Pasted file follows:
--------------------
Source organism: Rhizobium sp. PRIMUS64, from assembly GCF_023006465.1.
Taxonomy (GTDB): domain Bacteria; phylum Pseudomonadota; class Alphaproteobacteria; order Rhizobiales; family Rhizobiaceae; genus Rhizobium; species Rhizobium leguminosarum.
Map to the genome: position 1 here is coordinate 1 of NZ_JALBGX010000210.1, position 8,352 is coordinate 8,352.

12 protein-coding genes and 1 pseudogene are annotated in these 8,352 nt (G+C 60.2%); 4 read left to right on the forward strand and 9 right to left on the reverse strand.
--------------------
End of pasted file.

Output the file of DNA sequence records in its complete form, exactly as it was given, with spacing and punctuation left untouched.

Source organism: Rhizobium sp. PRIMUS64, from assembly GCF_023006465.1.
Taxonomy (GTDB): domain Bacteria; phylum Pseudomonadota; class Alphaproteobacteria; order Rhizobiales; family Rhizobiaceae; genus Rhizobium; species Rhizobium leguminosarum.
Map to the genome: position 1 here is coordinate 1 of NZ_JALBGX010000210.1, position 8,352 is coordinate 8,352.

12 protein-coding genes and 1 pseudogene are annotated in these 8,352 nt (G+C 60.2%); 4 read left to right on the forward strand and 9 right to left on the reverse strand.